In many location based applications such as google maps, user data would most certainly contain their location represented by latitude and longitude. To enable quality services and accurate analytics, we need to gather this information as precisely as possible.
For example, the LocationManager class in the android platform provides latitude and longitude accurate upto six decimal places.This level of accuracy is sufficient for almost all location-enabled services. If we are storing this in a database, it makes sense to store all the six decimal places.
However, a problem arises when we try to try to group data for visualization. If the database is big enough, its almost impossible to achieve any meaningful grouping by using the co-ordinate data as-is.
Here’s an example that occurs in the project I am working on. The Google Map has a marker for every report received by the server and groups it if there are any reports with the same latitude and longitude (all six decimal places of both the latitude and longitude have to be SAME )
The SQL query was
SELECT count(*), Latitude, Longitude FROM `geodata` WHERE 1 GROUP BY Latitude, Longitude
On further zooming in….
let’s zoom in further..
There were only five records in this example but as you can see, the grouping was ineffective due to the high amount of precision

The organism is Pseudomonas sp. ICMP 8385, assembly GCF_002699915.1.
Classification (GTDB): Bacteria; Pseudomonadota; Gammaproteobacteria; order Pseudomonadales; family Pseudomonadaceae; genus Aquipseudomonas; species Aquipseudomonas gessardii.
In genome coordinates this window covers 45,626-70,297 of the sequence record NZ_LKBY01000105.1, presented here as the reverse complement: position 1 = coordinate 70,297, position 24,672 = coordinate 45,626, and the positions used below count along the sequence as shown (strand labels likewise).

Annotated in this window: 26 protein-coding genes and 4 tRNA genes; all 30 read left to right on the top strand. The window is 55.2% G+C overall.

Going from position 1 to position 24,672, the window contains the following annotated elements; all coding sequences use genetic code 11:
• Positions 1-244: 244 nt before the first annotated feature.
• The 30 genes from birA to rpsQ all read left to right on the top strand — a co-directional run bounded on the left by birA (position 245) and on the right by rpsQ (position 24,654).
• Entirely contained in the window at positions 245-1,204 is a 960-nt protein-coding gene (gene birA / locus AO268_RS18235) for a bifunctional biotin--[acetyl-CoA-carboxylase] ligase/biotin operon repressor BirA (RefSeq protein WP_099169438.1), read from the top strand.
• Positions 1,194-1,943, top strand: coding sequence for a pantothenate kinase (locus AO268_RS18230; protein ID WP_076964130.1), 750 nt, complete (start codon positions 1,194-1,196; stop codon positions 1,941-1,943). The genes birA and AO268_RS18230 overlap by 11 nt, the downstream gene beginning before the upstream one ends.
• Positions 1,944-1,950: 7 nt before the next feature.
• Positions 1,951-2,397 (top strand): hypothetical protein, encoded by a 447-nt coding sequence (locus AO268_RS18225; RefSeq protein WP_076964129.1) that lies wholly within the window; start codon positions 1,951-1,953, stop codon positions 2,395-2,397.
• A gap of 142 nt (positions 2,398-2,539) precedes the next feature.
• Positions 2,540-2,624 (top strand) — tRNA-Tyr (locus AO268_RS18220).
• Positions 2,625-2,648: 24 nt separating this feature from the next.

So how do we fix this
Well, there are several solutions with their advantages and disadvantages. You can decide on which solution to implement depending on your needs
Solution 1: Reduce precision in the input data
This is probably the simplest and dirtiest way around this problem. Just take the first three decimal points and ignore all trailing data.This can be used when your application does not depend heavily on the user location
Advantage: Quick, no computation or disk storage cost
Disadvantage: Loss in data, which can have serious consequences
Solution 2: Create two extra columns which will have the reduced precision co-ordinates
This is a straight-forward way to have a meaningful grouping, have a column say lat_red_prec which will have the reduced precision latitude and similarly for longitude and group using these rather than using the actual ones.
Advantage: Simple, straight-forward and if you’re running analytics which require only lesser precison this will come handy in that
Disadvantage: Two extra columns, if you’re having a huge number of records, the extra storage required may cause latencies while running the query
Solution 3: Group by using the ROUND function
The ROUND() function takes a double value and rounds it off to the nearest integer or rounds it off to the required number of decimal places.
Your modified query would be
SELECT count(*), Latitude, Longitude FROM `geodata` WHERE 1 GROUP BY ROUND(Latitude,3),ROUND(Longitude,3)
This rounds off the data to three decimal places, which is exactly what we want.We can now either save the results of this query to a XML file which can be accessed by the map to plot the markers or execute it whenever a user requests the page.
Advantage: No data loss or redundant data
Disadvantage: If we are saving into a XML file, then we would have to have a cron job to run the query periodically. Hence, the map will not be always up to date. If we are running the query for every request, they will a overhead due to rounding off and hence may reduce the service quality
Irrespective of the solution used, final result should be:
As you can see, we have data loss and hence the marker has changed its position but only by a small amount. Depending upon whether this deviation is tolerable, you can set the parameters to the ROUND( ) function.
Happy coding 🙂